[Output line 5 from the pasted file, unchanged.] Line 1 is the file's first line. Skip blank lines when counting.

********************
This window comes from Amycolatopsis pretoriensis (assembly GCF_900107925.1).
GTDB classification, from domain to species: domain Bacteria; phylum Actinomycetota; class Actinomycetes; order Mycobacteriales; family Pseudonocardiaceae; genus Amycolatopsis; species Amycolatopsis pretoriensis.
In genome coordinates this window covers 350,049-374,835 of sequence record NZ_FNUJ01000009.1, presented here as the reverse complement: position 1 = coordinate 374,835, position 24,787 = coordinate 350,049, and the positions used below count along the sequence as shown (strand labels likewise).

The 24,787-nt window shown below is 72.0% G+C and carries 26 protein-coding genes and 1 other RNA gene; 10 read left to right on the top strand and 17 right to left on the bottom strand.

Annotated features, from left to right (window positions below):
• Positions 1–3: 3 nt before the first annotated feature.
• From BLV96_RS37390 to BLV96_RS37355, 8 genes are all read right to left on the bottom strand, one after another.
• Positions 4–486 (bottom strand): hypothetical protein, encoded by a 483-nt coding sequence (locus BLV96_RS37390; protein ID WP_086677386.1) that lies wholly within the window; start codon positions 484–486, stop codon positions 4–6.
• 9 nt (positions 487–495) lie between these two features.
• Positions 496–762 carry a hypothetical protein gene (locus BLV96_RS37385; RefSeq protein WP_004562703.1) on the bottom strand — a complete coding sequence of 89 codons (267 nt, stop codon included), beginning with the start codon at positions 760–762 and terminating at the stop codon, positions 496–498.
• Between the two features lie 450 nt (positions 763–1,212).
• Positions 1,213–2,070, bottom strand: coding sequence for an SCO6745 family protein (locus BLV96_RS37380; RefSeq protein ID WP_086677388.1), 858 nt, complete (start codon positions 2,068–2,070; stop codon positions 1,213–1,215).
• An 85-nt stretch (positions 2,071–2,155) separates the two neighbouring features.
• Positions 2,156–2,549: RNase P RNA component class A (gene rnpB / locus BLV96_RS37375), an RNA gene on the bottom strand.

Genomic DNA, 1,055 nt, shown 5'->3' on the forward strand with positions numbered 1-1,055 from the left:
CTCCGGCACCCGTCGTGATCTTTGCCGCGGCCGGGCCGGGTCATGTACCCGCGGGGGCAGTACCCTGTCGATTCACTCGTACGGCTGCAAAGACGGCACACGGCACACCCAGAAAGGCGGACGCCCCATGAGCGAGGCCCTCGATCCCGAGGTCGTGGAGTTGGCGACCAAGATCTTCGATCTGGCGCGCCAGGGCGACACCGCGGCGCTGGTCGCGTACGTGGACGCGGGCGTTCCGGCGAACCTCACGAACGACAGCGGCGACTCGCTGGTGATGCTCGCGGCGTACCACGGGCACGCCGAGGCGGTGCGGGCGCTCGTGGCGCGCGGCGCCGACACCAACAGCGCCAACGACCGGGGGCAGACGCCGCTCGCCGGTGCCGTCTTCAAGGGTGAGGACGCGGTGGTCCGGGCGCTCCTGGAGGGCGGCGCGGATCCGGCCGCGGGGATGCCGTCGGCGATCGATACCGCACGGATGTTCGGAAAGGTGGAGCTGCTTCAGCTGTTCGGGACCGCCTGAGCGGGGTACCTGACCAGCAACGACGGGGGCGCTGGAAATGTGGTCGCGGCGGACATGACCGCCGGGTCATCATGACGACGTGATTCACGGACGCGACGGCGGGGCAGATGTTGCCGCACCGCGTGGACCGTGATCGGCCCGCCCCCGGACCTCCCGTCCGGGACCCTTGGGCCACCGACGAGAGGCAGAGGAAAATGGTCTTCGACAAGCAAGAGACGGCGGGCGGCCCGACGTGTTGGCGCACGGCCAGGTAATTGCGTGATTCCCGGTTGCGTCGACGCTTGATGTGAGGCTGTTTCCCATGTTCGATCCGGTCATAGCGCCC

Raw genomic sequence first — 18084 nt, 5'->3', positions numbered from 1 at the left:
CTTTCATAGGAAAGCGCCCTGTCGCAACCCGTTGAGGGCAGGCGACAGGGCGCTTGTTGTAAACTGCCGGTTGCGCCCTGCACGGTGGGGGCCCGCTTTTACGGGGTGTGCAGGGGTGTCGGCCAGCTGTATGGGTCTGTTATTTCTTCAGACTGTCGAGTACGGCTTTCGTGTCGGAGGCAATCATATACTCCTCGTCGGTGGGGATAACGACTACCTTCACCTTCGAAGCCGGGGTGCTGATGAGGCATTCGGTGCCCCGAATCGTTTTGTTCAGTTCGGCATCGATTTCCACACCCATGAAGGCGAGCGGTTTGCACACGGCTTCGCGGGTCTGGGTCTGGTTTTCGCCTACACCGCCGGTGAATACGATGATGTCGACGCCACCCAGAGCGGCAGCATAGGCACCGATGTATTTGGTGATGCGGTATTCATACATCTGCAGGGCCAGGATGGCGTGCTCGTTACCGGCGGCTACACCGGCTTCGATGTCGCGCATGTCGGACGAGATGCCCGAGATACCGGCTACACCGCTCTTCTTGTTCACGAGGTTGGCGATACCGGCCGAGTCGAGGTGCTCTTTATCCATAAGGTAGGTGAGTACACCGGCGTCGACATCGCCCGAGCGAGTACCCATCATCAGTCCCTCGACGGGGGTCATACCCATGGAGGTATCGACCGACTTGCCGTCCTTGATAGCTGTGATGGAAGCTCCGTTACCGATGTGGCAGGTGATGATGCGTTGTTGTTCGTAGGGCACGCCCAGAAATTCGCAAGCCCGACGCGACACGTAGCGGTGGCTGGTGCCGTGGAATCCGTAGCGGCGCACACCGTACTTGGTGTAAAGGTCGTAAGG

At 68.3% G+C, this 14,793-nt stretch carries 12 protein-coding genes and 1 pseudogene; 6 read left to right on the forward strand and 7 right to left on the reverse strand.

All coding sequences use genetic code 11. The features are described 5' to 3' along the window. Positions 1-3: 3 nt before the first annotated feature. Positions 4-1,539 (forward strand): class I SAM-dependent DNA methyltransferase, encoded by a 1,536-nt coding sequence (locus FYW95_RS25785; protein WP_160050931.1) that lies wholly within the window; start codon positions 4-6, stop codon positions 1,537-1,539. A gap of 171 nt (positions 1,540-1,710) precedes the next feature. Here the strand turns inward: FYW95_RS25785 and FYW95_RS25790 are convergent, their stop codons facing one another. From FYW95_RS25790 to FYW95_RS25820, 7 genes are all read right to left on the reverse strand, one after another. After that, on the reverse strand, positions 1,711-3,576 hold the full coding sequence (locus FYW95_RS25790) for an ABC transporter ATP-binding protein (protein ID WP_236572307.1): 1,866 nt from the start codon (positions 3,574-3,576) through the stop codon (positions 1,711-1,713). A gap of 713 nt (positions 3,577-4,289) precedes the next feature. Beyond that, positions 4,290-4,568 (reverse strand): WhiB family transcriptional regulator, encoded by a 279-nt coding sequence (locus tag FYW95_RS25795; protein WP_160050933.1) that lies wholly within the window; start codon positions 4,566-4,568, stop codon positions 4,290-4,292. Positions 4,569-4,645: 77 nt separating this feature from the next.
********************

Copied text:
Annotated features, from left to right (window positions below):